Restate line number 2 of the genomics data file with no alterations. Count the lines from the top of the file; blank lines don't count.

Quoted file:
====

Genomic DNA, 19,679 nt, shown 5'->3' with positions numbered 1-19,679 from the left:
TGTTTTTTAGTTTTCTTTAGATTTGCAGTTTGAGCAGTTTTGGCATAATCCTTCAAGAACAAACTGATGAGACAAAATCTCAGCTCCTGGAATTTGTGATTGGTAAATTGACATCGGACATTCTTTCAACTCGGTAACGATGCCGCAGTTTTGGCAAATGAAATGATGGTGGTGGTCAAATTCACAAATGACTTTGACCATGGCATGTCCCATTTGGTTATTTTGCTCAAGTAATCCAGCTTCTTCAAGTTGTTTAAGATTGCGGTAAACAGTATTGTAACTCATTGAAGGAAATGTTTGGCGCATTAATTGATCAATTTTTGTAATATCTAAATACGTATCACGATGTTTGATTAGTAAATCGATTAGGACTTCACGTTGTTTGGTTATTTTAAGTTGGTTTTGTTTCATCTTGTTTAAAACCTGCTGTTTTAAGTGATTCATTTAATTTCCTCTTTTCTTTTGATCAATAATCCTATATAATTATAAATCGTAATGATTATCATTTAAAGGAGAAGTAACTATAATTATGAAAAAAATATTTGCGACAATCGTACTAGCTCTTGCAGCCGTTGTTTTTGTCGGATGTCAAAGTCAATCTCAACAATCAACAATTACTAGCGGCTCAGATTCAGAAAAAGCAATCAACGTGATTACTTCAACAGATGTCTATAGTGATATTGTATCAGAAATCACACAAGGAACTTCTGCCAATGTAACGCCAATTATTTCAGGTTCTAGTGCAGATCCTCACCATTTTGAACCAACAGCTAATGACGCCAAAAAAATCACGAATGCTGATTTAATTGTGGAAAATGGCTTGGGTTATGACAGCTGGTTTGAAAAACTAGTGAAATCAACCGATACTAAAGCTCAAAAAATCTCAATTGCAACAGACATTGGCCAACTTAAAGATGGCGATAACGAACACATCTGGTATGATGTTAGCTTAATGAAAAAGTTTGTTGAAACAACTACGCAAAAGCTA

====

TGTTTTTTAGTTTTCTTTAGATTTGCAGTTTGAGCAGTTTTGGCATAATCCTTCAAGAACAAACTGATGAGACAAAATCTCAGCTCCTGGAATTTGTGATTGGTAAATTGACATCGGACATTCTTTCAACTCGGTAACGATGCCGCAGTTTTGGCAAATGAAATGATGGTGGTGGTCAAATTCACAAATGACTTTGACCATGGCATGTCCCATTTGGTTATTTTGCTCAAGTAATCCAGCTTCTTCAAGTTGTTTAAGATTGCGGTAAACAGTATTGTAACTCATTGAAGGAAATGTTTGGCGCATTAATTGATCAATTTTTGTAATATCTAAATACGTATCACGATGTTTGATTAGTAAATCGATTAGGACTTCACGTTGTTTGGTTATTTTAAGTTGGTTTTGTTTCATCTTGTTTAAAACCTGCTGTTTTAAGTGATTCATTTAATTTCCTCTTTTCTTTTGATCAATAATCCTATATAATTATAAATCGTAATGATTATCATTTAAAGGAGAAGTAACTATAATTATGAAAAAAATATTTGCGACAATCGTACTAGCTCTTGCAGCCGTTGTTTTTGTCGGATGTCAAAGTCAATCTCAACAATCAACAATTACTAGCGGCTCAGATTCAGAAAAAGCAATCAACGTGATTACTTCAACAGATGTCTATAGTGATATTGTATCAGAAATCACACAAGGAACTTCTGCCAATGTAACGCCAATTATTTCAGGTTCTAGTGCAGATCCTCACCATTTTGAACCAACAGCTAATGACGCCAAAAAAATCACGAATGCTGATTTAATTGTGGAAAATGGCTTGGGTTATGACAGCTGGTTTGAAAAACTAGTGAAATCAACCGATACTAAAGCTCAAAAAATCTCAATTGCAACAGACATTGGCCAACTTAAAGATGGCGATAACGAACACATCTGGTATGATGTTAGCTTAATGAAAAAGTTTGTTGAAACAACTACGCAAAAGCTA